The suggestion is that given a food production limits in the foothill sites, the long known richness of the desert oases would seem attractive. People from foothill sites would then invest the energy necessary to clear the land and settle there. There may be a correlation between the depopulation of the urban foothill sites of the end of Namazga V foothill zone and the origins of widespread occupation in Bactria.

Late Namazga V materials are found widely in Margiana, covering an area of approximately 3,000 sq km. The initial settlement in Margiana happened at the same time that the foothill site of Altyn Depe was in its largest urban phase.

Connection with Andronovo culture

Alakul 1800-1500 BCE, between Amu Darya (Oxus) and Syr Darya (Jaxartes), Kyzylkum desert.

Alekseyevka 1200-1000 BCE final Bronze Age in eastern Kazakhstan, contacts with Namazga VI in Turkmenistan.


Geoksyur oasis in the delta of Tejen river (Harirud) had similar settlements to early Anau settlements. In 3000 BCE, people from Geoksyur migrated in the Murghab river delta in search of new lands and water. Some of them reached the Zeravshan river valley in Transoxiana, at Sarazm (Pendjikent). This conjecture based on the Geoksyur pottery found in both areas. This fact suggests the connection between the farmers of the region.

Farming in deltaic fans practiced in the Geoksyur sites of the Tejen river. These sites located outside of the dry farming belt and required a simple irrigation system for agriculture. The seasonally stable discharge of Tejen river did not require long canals or complex irrigation systems. Simple irrigation systems of the late Namazga III to early Namazga IV period around the Geoksyur sites consisted of parallel canals from a major branch of the delta drainage. Only one or two settlements occurred on the each canal system. Thus the ability to transform areas outside of the dry farming belt through irrigation was known one thousand years before the development of irrigation in Margiana.

The Geoksyur sites lacked important natural resources, the same like the areas of Margiana and Bactria. Thus Geoksyur provide evidence for the first extensive relations with distant areas, bringing imported materials. The metal objects were made from imported ingots, and even Indian ocean shells were imported for the production of bangles.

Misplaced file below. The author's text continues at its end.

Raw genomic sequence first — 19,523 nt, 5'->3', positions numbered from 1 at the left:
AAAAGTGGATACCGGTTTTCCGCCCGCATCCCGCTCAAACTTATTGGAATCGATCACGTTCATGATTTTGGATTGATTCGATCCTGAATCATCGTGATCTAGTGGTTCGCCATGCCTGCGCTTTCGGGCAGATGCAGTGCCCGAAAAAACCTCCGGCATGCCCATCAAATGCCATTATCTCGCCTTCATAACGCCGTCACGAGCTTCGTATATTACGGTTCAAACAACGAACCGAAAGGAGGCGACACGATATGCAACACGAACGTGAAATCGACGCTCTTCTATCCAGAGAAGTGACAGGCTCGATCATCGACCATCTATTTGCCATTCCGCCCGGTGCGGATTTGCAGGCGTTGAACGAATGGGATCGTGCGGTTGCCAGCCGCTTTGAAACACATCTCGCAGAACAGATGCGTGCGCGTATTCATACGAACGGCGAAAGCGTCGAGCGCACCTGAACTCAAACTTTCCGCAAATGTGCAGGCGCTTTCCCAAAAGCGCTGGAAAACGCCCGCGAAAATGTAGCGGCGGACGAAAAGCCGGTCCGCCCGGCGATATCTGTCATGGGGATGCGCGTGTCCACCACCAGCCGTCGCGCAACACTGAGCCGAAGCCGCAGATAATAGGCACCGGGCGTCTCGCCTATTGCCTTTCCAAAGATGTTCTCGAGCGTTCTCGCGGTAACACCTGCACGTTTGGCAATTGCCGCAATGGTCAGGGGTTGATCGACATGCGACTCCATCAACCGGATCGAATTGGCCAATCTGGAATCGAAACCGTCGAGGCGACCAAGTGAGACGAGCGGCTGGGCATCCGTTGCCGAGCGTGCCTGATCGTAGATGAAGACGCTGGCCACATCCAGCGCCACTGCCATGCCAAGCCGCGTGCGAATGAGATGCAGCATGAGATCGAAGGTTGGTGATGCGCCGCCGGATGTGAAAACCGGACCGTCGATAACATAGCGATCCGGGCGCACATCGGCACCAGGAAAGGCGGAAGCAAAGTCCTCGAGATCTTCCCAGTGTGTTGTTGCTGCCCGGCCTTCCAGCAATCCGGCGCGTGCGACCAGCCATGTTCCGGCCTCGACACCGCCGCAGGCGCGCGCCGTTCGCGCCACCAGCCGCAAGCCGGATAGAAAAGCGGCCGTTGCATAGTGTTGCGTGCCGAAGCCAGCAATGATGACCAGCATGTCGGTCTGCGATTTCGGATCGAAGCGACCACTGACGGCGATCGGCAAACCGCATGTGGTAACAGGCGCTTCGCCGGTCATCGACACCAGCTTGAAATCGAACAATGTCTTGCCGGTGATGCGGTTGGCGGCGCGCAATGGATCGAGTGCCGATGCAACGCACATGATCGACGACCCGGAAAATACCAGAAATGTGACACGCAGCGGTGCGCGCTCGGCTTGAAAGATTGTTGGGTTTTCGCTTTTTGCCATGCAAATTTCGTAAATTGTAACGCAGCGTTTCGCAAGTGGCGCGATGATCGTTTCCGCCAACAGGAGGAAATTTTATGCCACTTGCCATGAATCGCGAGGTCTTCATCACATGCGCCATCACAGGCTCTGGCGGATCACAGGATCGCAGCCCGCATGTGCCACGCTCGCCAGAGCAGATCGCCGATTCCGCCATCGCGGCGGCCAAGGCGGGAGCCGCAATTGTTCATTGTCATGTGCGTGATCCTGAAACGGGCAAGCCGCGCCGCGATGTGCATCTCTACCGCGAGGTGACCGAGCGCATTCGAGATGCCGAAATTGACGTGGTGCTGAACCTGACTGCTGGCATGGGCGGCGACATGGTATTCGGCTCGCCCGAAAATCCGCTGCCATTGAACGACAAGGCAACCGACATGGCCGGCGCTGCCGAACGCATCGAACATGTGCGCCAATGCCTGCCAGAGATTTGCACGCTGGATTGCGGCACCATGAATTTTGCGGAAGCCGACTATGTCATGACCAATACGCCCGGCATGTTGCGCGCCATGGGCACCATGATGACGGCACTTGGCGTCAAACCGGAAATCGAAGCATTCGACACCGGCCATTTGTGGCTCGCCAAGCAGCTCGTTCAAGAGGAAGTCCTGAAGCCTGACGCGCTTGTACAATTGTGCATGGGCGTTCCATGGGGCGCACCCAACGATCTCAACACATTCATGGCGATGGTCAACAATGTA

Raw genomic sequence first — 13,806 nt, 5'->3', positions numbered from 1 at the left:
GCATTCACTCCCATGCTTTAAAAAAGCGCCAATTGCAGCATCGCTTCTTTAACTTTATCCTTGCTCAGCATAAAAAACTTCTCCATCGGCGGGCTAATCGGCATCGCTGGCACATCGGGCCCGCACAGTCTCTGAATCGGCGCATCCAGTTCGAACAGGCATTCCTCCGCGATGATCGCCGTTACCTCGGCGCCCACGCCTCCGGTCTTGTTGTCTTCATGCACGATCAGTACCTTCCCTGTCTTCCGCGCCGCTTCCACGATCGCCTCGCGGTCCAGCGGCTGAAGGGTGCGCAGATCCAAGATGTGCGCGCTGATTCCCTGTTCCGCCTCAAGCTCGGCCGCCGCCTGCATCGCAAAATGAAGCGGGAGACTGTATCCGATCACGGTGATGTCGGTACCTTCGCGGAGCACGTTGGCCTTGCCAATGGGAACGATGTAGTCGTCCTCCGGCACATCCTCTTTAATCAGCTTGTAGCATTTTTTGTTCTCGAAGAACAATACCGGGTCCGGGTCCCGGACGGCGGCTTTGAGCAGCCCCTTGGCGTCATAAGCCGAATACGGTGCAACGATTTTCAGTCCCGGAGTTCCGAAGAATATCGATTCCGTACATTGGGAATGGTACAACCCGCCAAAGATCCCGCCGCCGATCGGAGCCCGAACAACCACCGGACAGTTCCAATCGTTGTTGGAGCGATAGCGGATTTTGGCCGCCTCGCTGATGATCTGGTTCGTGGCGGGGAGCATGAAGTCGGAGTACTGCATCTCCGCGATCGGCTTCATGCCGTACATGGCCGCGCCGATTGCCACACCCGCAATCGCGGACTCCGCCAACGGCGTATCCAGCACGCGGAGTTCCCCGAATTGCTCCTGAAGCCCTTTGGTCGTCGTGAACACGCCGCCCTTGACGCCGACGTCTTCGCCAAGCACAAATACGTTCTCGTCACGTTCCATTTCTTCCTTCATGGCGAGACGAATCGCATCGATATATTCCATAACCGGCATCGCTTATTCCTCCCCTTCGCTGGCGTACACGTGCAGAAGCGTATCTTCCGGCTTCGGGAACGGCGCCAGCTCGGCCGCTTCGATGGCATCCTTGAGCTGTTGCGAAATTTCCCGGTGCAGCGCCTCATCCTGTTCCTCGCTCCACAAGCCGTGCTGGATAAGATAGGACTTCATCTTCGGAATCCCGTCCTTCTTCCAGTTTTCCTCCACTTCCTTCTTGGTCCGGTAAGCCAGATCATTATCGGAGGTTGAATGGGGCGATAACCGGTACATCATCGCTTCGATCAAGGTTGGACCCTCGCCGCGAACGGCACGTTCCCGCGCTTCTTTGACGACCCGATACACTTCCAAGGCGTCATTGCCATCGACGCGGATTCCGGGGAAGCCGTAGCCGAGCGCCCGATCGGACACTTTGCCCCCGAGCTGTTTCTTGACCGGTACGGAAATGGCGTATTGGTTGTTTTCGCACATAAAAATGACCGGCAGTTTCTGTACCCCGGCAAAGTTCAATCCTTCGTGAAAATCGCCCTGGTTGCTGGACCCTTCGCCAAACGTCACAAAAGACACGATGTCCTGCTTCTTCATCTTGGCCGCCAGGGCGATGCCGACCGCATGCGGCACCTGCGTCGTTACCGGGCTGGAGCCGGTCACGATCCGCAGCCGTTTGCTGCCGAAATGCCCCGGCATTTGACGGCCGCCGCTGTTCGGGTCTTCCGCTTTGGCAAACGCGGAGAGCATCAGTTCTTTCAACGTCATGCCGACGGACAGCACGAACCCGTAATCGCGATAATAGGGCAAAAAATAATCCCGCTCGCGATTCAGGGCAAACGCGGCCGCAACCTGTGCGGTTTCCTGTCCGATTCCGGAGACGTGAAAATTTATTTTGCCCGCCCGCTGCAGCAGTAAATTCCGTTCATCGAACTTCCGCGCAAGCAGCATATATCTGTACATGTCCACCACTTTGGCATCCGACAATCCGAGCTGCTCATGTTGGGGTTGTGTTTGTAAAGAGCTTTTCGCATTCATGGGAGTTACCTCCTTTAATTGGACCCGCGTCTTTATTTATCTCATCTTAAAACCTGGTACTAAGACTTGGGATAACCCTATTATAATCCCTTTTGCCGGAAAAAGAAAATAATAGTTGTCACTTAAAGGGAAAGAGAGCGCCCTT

Ilgynly Depe settlement,Early to Early Late Chalcolithic period 3800-3000 BCE. Located in Kopet Dag foothill zone, Chacha- Meana. Abandoned at the beginning of Late Chalcolithic, when the inhabitants moved to near by center of Altyn Depe.

The settlements had special houses with elaborate infrastructures, painted walls. Provided with semi-refined copper ingots produced near unknown extraction areas. Then these ingots have been re-melted for casting a variety of objects (hammers, awls, needles, blades, sickles. Chisels and points, socleted axe-adzes; different ornamental goods such as pins, round mirrors and beads. Done with use of casting in ceramic moulds and forging with re-heating and annealing treatments and utilizing a large number of ground stone tools.

Andronovo culture

Complex or Archeological horizon of Bronze Age cultures between 2000- 900 BCE in western Siberia and central Eurasian Steppes. Speaking Indo-Iranian languages and Uralic speaking northern fringe.

Subcultures of the Andronovo horizon:

  • Fedorovo 1900-1400 BCE, southern Siberia, earliest evidence of cremation and fire cult
  • Alakul 1800-1500 BCE, between Amu Darya (Oxus) and Syr Darya (Jaxartes), Kyzylkum desert

  • Eastern Fedorovo 1750-1500 BCE Tian Shan mountains (Northwestern Xinjiang, China,southeastern Kazakhstan, eastern Kyrgyzstan

  • Alekseyevka 1200-1000 BCEfinal Bronze Age in eastern Kazakhstan, contacts with Namazga VI in Turkmenistan